- Uncertainty about the subject matter and terms of contracts – this includes a prohibition on selling something that one does not own. There are special financial techniques available for contracting to manufacture a product for a customer. This is necessary because the product does not exist, and therefore cannot be owned, before it is made. A manufacturer can promise to produce a specific product under certain agreed specifications at a determined price and on a fixed date. Specifically, in this case, the risk taken is by a bank which would commission the manufacture and sell the goods on to a customer at a reasonable profit for undertaking this risk. Once again the bank is exposed to considerable risk. Avoiding contractual risk in this way, means that transactions have to be explicitly defined from the outset. Therefore, complex derivative instruments and conventional short sales or sales on margin are prohibited under Islamic finance.
As mentioned above, the receipt of interest is not allowed under Shariah. Therefore, when Islamic banks provide finance they must earn their profits by other means. This can be through a profit-share relating to the assets in which the finance is invested, or can be via a fee earned by the bank for services provided. The essential feature of Shariah is that when commercial loans are made, the lender must share in the risk. If this is not so then any amount received over the principal of the loan will be regarded as interest.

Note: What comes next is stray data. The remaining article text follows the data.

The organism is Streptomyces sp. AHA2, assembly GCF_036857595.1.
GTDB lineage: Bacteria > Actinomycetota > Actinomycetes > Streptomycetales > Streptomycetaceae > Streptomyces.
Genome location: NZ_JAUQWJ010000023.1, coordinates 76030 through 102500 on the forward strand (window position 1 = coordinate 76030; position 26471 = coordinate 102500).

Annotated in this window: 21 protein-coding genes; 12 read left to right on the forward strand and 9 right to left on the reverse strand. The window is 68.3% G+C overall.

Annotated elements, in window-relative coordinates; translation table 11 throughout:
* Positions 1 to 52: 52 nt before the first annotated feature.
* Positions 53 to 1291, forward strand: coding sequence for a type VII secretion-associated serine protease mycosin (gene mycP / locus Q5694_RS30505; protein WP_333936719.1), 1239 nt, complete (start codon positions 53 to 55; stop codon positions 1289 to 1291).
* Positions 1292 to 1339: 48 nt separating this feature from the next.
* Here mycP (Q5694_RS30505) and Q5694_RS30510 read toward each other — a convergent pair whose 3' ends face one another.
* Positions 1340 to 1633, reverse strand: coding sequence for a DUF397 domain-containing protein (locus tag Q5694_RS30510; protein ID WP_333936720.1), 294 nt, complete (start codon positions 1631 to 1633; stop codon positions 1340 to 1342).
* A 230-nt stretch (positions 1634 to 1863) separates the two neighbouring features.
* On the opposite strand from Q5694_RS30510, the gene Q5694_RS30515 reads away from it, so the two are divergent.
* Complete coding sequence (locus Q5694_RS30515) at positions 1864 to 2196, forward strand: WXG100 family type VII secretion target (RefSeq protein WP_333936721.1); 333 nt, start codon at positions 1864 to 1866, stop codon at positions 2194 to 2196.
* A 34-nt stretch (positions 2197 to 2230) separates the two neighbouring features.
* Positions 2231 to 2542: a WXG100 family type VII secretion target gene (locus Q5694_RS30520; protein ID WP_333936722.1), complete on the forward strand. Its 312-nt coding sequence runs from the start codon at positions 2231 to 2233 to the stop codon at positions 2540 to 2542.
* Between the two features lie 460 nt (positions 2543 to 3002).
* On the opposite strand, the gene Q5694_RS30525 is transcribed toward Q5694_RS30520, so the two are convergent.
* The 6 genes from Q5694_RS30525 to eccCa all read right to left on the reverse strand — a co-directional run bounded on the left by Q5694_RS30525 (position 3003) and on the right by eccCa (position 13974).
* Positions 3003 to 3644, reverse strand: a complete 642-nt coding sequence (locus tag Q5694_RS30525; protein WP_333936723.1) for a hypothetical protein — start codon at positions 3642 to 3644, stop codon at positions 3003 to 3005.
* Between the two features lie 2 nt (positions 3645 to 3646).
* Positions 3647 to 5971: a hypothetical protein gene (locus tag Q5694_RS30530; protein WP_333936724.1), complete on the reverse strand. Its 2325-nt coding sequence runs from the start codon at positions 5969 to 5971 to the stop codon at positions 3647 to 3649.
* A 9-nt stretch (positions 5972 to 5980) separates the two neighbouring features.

There are a number of Islamic financial instruments mentioned in the F9 syllabus and which can provide Shariah-compliant finance:
- Murabaha is a form of trade credit for asset acquisition that avoids the payment of interest. Instead, the bank buys the item and then sells it on to the customer on a deferred basis at a price that includes an agreed mark-up for profit. The mark-up is fixed in advance and cannot be increased, even if the client does not take the goods within the time agreed in the contract. Payment can be made by instalments. The bank is thus exposed to business risk because if its customer does not take the goods, no increase in the mark- up is allowed and the goods, belonging to the bank, might fall in value.
- Ijara is a lease finance agreement whereby the bank buys an item for a customer and then leases it back over a specific period at an agreed amount. Ownership of the asset remains with the lessor bank, which will seek to recover the capital cost of the equipment plus a profit margin out of the rentals payable.